While the world's attention Tuesday focuses on the outcome of the U.S. presidential race, balloting begins here for an election in which only the 268 Labor Party deputies in the British House of Commons are eligible to vote.

At stake in the voting is the selection of a new party leader and potential future prime minister if the Labor Party returns to power. Tuesday's balloting, however, is only the first step in a convoluted and uncertain process that could leave the leadership of the deeply divided opposition party in doubt for many more months.

Labor's leadership contest and the underlying struggle for the soul of the 70-year-old, union-based, left-of-center party that created Britain's postwar welfare state could be crucial for Britain's future and its relationship with the rest of Europe and the United States.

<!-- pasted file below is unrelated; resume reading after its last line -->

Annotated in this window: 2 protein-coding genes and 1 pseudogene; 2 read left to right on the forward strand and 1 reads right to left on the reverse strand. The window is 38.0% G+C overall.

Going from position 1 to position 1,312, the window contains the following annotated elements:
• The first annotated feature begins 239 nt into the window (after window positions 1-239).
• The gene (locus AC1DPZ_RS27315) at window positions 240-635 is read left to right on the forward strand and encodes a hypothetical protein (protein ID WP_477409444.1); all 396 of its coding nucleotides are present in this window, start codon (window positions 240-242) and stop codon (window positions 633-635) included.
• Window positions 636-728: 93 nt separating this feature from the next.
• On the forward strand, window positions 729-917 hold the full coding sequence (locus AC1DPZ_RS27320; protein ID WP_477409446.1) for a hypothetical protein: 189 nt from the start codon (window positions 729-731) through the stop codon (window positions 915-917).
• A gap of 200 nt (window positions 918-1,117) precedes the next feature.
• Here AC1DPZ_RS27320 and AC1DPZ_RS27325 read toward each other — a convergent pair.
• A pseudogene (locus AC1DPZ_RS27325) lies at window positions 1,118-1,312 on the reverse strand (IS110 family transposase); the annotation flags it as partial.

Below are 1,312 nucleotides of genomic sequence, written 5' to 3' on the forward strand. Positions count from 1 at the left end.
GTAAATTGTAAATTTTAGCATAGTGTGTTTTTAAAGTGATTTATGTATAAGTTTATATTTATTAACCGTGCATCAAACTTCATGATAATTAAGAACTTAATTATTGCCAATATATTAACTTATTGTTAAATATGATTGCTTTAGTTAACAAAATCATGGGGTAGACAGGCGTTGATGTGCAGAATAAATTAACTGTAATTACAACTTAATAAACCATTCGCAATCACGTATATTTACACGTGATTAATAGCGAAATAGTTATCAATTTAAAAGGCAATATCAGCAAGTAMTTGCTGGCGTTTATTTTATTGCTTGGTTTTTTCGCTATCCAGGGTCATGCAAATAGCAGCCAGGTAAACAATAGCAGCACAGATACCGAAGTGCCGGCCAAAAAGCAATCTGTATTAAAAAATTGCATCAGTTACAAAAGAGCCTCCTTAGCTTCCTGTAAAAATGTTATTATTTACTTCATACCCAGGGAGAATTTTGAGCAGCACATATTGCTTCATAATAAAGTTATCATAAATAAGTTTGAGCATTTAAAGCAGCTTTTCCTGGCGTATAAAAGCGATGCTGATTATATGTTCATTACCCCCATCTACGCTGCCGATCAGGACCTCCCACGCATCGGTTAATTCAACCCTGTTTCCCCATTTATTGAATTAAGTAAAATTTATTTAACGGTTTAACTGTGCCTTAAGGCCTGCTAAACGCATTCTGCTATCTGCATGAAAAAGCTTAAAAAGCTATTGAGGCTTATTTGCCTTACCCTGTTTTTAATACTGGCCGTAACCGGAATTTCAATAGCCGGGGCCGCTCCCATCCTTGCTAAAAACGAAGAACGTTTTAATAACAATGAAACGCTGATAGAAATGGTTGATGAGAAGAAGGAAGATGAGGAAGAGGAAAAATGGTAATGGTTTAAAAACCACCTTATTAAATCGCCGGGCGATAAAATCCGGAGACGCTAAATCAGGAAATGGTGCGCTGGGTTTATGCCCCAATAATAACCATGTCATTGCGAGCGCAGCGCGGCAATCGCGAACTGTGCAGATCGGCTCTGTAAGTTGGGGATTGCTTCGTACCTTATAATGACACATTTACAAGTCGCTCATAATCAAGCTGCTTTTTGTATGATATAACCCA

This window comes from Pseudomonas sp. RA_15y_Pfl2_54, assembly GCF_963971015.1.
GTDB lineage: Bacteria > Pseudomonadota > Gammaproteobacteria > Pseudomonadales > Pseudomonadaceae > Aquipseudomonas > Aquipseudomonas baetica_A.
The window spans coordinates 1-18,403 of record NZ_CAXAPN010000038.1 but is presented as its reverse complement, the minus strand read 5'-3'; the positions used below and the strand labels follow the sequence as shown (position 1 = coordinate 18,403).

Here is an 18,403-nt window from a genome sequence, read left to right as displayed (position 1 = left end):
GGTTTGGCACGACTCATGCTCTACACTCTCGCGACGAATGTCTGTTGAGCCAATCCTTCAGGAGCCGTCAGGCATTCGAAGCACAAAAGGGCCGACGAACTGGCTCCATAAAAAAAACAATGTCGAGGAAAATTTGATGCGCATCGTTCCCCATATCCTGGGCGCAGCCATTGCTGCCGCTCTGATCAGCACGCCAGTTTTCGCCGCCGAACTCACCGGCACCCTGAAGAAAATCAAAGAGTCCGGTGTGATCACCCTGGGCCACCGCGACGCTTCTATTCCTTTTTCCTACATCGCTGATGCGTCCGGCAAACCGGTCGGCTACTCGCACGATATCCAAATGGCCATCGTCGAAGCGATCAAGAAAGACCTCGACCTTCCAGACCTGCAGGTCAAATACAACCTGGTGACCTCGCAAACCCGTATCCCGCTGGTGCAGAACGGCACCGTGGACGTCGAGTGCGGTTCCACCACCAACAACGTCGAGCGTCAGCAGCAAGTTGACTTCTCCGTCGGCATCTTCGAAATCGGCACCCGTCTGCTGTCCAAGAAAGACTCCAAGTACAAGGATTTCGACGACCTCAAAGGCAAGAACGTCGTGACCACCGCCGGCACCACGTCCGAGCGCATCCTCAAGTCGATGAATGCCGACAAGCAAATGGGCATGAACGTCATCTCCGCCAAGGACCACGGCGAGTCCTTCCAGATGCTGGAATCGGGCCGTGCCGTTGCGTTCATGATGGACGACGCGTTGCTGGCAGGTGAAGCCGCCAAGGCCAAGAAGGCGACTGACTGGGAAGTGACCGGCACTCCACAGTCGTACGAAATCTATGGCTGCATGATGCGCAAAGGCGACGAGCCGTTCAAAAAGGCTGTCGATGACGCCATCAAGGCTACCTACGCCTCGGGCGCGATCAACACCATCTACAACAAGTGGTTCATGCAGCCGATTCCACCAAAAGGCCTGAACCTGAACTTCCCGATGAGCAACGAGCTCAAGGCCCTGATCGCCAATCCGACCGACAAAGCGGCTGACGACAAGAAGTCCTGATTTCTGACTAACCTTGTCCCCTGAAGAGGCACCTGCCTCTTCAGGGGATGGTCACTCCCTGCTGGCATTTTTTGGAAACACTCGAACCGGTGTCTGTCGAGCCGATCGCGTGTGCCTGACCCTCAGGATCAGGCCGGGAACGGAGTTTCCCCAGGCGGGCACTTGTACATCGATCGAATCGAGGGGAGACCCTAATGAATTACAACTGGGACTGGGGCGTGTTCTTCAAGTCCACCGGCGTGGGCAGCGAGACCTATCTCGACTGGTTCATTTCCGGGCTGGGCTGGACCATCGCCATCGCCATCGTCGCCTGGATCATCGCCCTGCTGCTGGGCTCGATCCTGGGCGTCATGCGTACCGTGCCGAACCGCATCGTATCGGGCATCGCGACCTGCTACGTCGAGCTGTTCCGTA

Although Labor has little chance of regaining power before 1984, the bitter ideological battles shaping up between the party's left and right wings could tear the party apart by that time.

One of the leading contenders to succeed former prime minister James Callaghan, who resigned as Labor's leader last month, is former chancellor of the Exchequer Denis Healey. Like Callaghan, Healey supports Britain's participation in NATO and the European Community. He backs retention of the nuclear deterrent and Britain's mixed economy, while pressing to reverse Conservative Prime Minister Margaret Thatcher's erosion of welfare state benefits and of the government's involvement in the economy.